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5 Awesome Ski Hills Under $50

Skiing is one of those great family activities that just about anyone can enjoy, but lessons, lift tickets, rentals and lunch at resort prices can quickly blow the family budget. Want to ski for cheaper? Here are five great, affordable ski hills worth checking out.

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Endless Powder without the Price

Ski and travel writer, Hilary Nangle, who’s written about skiing for SKI, Ski Press and Ski Snowboard America and Canada, points out the big pricey hills aren’t the only options, “My favourite family ski memories aren’t from the big resorts we visited, but the smaller hills. These are the essence of family skiing. The frills may be few, the lifts might be slow, but there’s less pressure to have the latest gear and trendiest garb or to have perfect form.”

Nangle explains that the emphasis at smaller hills is on affordable fun, not glitz. Smaller hills tend to be places that welcome new skiers and families-and because of this they offer more incentives, including stay and ski packages like the ones found through Bellstar resorts in BC and Alberta, or ski week specials such as Ontario’s Blue Mountain $39 lift tickets.

Other great deals can be found through Ski Canada-which offers discounted ticket bundles at the beginning of each year. And if you have school aged kids, don’t forget to check out the “kids ski free” deals in Canada and the US-these offer free ski and rental passes to kids in 4th and 5th grade.

Along with these great deals, here are five ski hills in Canada and the US that are family- and budget-friendly.

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1. Marble Mountain Resort, Corner Brook, Newfoundland

Lift Ticket: $49 ($15 for the beginners slope)
Stats: 1700 feet of vertical encompassing 37 runs, including a new novice run and an improved terrain park.

Newfoundland might be the last place to come to mind when you think skiing, but Marble Mountain has been a fixture in Corner Brook since the ski club was established in the 1930s. Since then the hill has grown into a beautiful resort-with a stunning post and beam lodge at the base, and runs with views that extend down the Humboldt River and out Humber Arm to the Bay of Islands. With trails for everyone from beginner to expert, this is a hill for the whole family. And it’s in Newfoundland, making it especially cool. (Photo credit: Alli Johnston)

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2. Homewood Mountain, Lake Tahoe, California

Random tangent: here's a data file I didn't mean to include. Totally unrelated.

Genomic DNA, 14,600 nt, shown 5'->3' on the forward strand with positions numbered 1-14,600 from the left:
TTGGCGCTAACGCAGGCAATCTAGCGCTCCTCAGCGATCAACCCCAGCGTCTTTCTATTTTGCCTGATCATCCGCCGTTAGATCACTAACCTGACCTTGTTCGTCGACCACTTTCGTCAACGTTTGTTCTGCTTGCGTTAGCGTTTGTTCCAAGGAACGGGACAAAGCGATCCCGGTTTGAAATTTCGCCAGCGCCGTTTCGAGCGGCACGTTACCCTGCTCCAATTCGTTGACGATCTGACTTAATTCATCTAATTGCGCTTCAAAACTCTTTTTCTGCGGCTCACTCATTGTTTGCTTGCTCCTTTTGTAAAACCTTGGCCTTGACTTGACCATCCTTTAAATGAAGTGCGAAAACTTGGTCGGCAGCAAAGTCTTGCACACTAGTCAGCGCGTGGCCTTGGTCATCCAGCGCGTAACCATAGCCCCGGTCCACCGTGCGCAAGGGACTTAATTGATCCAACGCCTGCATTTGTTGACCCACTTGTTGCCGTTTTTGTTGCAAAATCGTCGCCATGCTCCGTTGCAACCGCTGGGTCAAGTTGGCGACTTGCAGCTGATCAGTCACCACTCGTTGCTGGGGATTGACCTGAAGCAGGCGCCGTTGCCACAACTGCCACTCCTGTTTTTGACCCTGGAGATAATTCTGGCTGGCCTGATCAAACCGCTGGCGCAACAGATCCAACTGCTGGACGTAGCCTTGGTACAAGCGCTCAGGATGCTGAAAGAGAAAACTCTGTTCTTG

Lift Ticket: $42 when bought online
Stats: 1,650 Vertical Feet to explore, 7 Lifts and 60 Runs including two terrain parks.

This small resort offers big views of Lake Tahoe as well as a wide range of beginner and intermediate runs-from wide open groomed ones to bumps to tree runs. Less crowded and less well-known than some of the larger Tahoe resorts, such as Squaw Valley and Alpine Meadows, Homewood is recognized as a local’s mountain. Two bases (north and south) can make it confusing when it’s time to reconnect with your family, so be sure to orient yourselves before splitting up. (Photo credit: Matt Theilen)

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3. Camden Snow Bowl, Camden, Maine

Lift Ticket: $22 (Lesson, rental and lift ticket $50)
Stats: Four lifts serve the 850 feet of vertical that includes ten trails and a terrain park.

This community-owned ski and recreation area is located in a town better known as a summer destination for well-heeled yachties than a winter destination for budget-minded skiers. Nevertheless, there is great skiing here, as well as a toboggan chute (that’s home to the National Tobogganing Championships), a tubing park and ice skating on the pond. Since winter is off-season in Camden, hotel prices are a bargain. And of course, it’s Maine, so you can get lobster.

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4. Hudson Bay Mountain, Smithers, B.C.

Lift Ticket: $49
Stats: 36 runs on 1,750 vertical feet accessed by two t-bars and a chairlift.

Ski Smithers got more than a name change when the community hill started its transformation into Hudson Bay Mountain two years ago. The newly expanded and improved hill can be reached by plane, train or automobile. So you have no excuse to miss out on the Buckley Valley’s famous deep powder runs and big mountain views. Hudson Bay offers skiing and riding runs for the novice to expert and no lift lines. Lodging can be found nearby in the friendly alpine town of Smithers.

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5. Mont Saint-Sauveur, Saint-Sauveur, Quebec

Lift Ticket: $49
Stats: Eight lifts, 38 runs and one of the longest ski seasons in the Northeast.

Considered the birthplace of Quebec skiing, Saint-Sauveur became home to the first ski lift in the area in 1934 and installed lights for night skiing in 1976. This family-friendly hill continues to lead the way and has a wide range of runs, a tubing park, a sugar shack and an alpine roller coaster. Saint-Sauveur is just one of six area ski hills owned by MSSI. Multi-day passes let you check out the other mountains, and village events will keep you busy when you’re not on the slopes.